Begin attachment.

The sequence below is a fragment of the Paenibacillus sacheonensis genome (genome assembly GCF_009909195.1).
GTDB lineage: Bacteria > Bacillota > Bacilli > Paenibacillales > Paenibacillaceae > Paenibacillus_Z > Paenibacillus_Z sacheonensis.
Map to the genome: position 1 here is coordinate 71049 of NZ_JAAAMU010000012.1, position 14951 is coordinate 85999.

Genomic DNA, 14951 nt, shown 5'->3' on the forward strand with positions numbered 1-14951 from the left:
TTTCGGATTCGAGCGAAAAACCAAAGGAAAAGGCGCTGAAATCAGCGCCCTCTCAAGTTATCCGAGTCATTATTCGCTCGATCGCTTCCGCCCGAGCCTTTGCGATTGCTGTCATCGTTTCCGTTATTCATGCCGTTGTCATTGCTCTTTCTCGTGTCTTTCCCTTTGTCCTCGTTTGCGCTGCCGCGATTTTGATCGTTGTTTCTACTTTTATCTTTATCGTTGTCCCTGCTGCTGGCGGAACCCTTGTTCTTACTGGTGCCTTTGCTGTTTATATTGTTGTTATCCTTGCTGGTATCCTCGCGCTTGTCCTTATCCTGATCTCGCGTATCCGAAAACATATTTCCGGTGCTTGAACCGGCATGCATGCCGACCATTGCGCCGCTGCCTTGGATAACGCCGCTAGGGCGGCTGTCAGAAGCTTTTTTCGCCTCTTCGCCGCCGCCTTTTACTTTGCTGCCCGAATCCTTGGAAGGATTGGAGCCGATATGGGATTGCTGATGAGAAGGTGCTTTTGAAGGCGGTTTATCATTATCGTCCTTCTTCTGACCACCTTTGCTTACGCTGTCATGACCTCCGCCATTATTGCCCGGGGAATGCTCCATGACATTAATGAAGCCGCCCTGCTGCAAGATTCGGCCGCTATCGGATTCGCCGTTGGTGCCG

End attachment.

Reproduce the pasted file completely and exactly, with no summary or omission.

The sequence below is a fragment of the Paenibacillus sacheonensis genome (genome assembly GCF_009909195.1).
GTDB lineage: Bacteria > Bacillota > Bacilli > Paenibacillales > Paenibacillaceae > Paenibacillus_Z > Paenibacillus_Z sacheonensis.
Map to the genome: position 1 here is coordinate 71049 of NZ_JAAAMU010000012.1, position 14951 is coordinate 85999.

Genomic DNA, 14951 nt, shown 5'->3' on the forward strand with positions numbered 1-14951 from the left:
TTTCGGATTCGAGCGAAAAACCAAAGGAAAAGGCGCTGAAATCAGCGCCCTCTCAAGTTATCCGAGTCATTATTCGCTCGATCGCTTCCGCCCGAGCCTTTGCGATTGCTGTCATCGTTTCCGTTATTCATGCCGTTGTCATTGCTCTTTCTCGTGTCTTTCCCTTTGTCCTCGTTTGCGCTGCCGCGATTTTGATCGTTGTTTCTACTTTTATCTTTATCGTTGTCCCTGCTGCTGGCGGAACCCTTGTTCTTACTGGTGCCTTTGCTGTTTATATTGTTGTTATCCTTGCTGGTATCCTCGCGCTTGTCCTTATCCTGATCTCGCGTATCCGAAAACATATTTCCGGTGCTTGAACCGGCATGCATGCCGACCATTGCGCCGCTGCCTTGGATAACGCCGCTAGGGCGGCTGTCAGAAGCTTTTTTCGCCTCTTCGCCGCCGCCTTTTACTTTGCTGCCCGAATCCTTGGAAGGATTGGAGCCGATATGGGATTGCTGATGAGAAGGTGCTTTTGAAGGCGGTTTATCATTATCGTCCTTCTTCTGACCACCTTTGCTTACGCTGTCATGACCTCCGCCATTATTGCCCGGGGAATGCTCCATGACATTAATGAAGCCGCCCTGCTGCAAGATTCGGCCGCTATCGGATTCGCCGTTGGTGCCG